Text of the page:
I once had an epic level barbarian wielding barbed chains climb the Tarrasque’s back, use the Two Weapon Rend feat with 4 called shots to its head, critical on one of them, hit with all of them, it was enough to decapitate it. (it had sustained significant damage before hand, but still it was pretty epic).

  46. Thom says:

    Shamus,
    You’re just a tad bit off. Sure the elf could try all those acrobatic feats of agility, but by the time he got up there, killed one or two riders, cut the howdah loose and moved to shoot the mumak in the head, the two fighters below will have done *just* enough damage to take the thing down, thus making all the really heroic stuff a moot point. Nice try, and good effort though Mr. Elf, you get a bonus 25 xp for all that stuff…..

  47. Wilxy-x says:

    Since i skipped most of the posts, i don’t know if it has been mentioned yet:
    Animal empathy takes more than 1 combat rounds, 20 to be exact. thus it won’t work in combat.
    it also provokes AOO (if not, i house rule it in, just to keep players from talking to the enemy for 20 rounds, while they get chopped to pieces)

  48. Grom says:

    First off… Shamus, Great stuff! Late finding this, but have love it all the way through!

    Second…. Man, I feel sorry for most of you, you had to have some pretty bad DM’s and players. D&D… 1st; 2nd; or even 3rd… you can do pretty much anything you can think up. As long as you can explane it so the DM or players understand what your doing. I don’t understand the whole “It’s a fantasy role-playing game!” and then try to make real world rules govern how ya play. Man, no matter what system you play, if ya can think it up and explaine it good enough, then give it a shot. Worst that can happen is a “1”.

  49. TKDB says:

    I’m sure at least one person’s pointed this out already, but I don’t feel like digging through the comments to find it. So I’ll just say it anyway, redundancy be damned.

    I’m pretty sure those would be Climb and Balance checks to get up on the mumak, not grapple checks. Granted, you’d still need to make a lot, and they’d still be at a steep penalty, but…yeah.
    Though I guess it’s pretty well established that neither the DM nor the players in this comic are terribly “good”, per se…so it’s not terribly out of character for the DM to get this wrong.

  50. Nami says:

    I never got past the first movie, so I don’t know how he did it in the movie, but I will say something for Legolas’ plan, at least it was cool.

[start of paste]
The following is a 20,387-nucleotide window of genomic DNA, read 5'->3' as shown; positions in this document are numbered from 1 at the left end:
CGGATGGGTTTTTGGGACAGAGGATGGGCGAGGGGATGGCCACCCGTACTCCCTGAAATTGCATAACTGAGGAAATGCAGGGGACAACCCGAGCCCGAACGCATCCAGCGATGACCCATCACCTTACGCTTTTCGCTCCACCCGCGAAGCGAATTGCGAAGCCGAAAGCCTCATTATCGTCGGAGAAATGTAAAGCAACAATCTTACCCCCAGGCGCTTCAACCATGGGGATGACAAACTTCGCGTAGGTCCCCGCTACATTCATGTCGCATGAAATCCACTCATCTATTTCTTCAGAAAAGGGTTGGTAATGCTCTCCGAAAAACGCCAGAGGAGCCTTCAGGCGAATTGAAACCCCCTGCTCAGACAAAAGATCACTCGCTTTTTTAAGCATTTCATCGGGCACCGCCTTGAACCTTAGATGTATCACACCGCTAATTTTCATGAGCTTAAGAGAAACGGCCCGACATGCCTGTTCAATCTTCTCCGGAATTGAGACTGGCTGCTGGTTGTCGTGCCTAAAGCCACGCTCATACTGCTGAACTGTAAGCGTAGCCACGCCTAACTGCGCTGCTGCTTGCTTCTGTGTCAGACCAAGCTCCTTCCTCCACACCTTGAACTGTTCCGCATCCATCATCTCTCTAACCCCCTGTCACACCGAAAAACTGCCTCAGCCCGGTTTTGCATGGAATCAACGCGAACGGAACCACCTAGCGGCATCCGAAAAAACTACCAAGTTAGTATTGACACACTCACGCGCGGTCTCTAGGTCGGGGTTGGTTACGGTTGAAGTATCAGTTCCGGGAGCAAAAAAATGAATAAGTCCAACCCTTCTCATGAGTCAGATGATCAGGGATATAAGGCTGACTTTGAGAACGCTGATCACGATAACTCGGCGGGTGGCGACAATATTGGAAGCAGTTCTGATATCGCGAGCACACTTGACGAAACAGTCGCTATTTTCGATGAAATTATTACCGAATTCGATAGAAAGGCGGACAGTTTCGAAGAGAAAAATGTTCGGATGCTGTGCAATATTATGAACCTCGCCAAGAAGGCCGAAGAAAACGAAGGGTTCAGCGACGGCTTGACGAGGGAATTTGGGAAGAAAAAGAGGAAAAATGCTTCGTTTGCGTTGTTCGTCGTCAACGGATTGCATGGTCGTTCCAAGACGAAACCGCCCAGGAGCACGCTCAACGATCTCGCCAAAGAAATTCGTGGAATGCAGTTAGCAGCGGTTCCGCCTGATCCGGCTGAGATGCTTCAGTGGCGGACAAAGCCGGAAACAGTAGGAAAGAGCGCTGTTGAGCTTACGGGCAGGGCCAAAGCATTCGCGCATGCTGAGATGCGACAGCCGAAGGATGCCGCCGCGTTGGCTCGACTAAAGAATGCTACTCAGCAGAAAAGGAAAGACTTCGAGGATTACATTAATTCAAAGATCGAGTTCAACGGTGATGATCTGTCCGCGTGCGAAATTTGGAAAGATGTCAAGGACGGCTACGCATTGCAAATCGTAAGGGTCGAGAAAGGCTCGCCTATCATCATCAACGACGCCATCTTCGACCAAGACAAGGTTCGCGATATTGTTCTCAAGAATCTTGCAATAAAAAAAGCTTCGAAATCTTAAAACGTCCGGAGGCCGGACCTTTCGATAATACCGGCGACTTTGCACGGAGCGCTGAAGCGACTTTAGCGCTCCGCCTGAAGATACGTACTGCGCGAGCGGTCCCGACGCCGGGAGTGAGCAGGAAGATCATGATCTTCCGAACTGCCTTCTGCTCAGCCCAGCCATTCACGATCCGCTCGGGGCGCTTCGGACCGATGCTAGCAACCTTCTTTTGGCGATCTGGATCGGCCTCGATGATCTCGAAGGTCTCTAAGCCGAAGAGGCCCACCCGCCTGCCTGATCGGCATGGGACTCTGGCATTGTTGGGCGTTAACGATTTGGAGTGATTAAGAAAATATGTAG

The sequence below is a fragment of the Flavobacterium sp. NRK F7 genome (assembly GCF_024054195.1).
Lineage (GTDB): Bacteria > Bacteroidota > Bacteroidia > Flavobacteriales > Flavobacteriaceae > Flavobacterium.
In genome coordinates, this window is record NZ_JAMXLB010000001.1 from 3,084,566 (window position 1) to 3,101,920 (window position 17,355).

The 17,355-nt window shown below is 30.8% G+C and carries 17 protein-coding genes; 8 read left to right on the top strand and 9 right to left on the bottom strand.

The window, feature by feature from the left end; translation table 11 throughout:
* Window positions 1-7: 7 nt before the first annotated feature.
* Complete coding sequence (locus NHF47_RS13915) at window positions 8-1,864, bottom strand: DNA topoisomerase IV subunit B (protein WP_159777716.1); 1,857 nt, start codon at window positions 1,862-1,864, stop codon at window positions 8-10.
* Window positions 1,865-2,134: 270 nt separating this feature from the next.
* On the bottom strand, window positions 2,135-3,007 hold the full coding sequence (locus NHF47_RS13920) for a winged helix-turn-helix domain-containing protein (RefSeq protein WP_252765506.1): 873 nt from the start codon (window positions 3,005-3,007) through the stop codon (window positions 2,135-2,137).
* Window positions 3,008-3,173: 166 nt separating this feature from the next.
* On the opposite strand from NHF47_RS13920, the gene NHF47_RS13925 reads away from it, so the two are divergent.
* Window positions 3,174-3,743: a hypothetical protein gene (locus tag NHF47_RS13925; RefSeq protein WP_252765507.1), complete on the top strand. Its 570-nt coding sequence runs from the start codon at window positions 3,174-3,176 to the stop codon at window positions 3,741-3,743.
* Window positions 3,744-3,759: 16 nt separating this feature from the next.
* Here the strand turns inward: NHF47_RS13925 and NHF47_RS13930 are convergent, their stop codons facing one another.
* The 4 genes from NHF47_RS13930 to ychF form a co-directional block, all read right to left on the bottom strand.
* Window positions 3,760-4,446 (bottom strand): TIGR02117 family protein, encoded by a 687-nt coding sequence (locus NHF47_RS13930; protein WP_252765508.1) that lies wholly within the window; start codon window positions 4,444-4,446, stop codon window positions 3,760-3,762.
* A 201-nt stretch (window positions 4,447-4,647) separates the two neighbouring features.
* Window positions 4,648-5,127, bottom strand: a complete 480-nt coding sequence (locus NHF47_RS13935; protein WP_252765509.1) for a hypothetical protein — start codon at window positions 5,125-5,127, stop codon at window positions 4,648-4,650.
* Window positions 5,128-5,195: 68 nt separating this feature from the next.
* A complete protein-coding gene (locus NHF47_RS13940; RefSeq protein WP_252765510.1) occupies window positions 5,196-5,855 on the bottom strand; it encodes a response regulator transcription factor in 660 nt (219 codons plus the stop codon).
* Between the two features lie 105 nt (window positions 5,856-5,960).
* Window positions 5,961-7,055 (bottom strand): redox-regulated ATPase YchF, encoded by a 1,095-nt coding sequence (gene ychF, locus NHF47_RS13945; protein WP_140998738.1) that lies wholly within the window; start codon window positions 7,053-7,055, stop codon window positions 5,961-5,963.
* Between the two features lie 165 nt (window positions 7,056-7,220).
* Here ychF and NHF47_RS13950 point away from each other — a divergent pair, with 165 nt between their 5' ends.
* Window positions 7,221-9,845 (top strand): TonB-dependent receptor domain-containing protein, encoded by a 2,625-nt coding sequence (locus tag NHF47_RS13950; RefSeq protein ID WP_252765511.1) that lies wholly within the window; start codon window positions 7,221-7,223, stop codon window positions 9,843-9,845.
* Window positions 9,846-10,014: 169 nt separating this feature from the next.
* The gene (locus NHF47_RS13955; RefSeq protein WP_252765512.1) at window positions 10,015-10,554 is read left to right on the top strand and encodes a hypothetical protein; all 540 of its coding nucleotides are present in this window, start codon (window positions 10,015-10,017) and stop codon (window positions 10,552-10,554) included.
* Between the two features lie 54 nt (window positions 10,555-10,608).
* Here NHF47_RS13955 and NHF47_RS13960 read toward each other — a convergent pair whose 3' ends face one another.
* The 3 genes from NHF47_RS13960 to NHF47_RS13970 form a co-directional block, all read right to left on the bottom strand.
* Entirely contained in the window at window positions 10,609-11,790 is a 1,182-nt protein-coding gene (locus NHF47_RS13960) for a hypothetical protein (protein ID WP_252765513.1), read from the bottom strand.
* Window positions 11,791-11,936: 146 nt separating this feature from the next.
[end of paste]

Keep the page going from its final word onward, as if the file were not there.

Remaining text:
However, he has to stab it in the toe like everyone else.
    With his 1D4 dagger…
    Would that even break the skin?

    (Wait, unless this comic WAS how he killed in the movie, in which case, AWESOME! I mean, yea it’s ridiculous, but I feel like Legolas was beyond help when he started shield grinding down stair cases while shooting people)

  51. WJS says:

    I would totally allow a player to try that. Mind you, it’s not going to be easy. Tumble to move into it’s space, a high DC climb check to get up a pitching, moving surface with poor handholds, a balance check to move to the head, and once he’s in position another balance check to keep his footing while he Coup-de-Graces it – standing on top of it like that, it can do nothing to stop him and counts as helpless. Naturally, failing any of the checks to get into position will cause him to fall, taking falling and trample damage.

  52. Bitz says:

    see if my players get creative like this, Ill give em bonuses to dmg n such because them doing stuff like this shows they are engaged in whats happening and thus, invested. plus you get kudos every time they tell the story of their kills for being a good dm

  53. […] who love to plan every single tactical detail of a combat and people who just want to do some legolas-style action without having to spend two hours throwing dice. I love both systems and I still play both D&D […]

  54. Edu the unaware says:

    I just discovered there is a coment section to this. I guess i{ve miss a lot of spot checks. Well, when fighting epic monsters a good dm would understend that some rules need to be bend. I have my Called shot system that leads to a more epic and realistic battle. Every part of the monter boddy has its own hitpoints and it drains a % from the total hp. Lets say an eye is the 1 % of the body, in a monster like that an arrow would not kill the beast. but the 1% of 1000hp is 10. 2 arrows well shot could blind a mumak. Naturally the monters can do the same thing. So if my players chose to use the epic combat rules they risk dying… like that guy that crit fail an alchemist fire toss and burn his best friend to death in about 2 rounds… cuz he failed putting out the fire. Good times lots of laugh-

  55. Sharnuo says:

    The ol’ toe stab is certainly how you fought Mumaks in the godawful “Third Age” video game. (The one for X-Box, not for Gameboy. The gameboy one was good.) Think Final Fantasy, but makes even less sense, has no interesting choices and is bastardizing a great literary work. Then think of something even less enjoyable and you have “The Third Age”.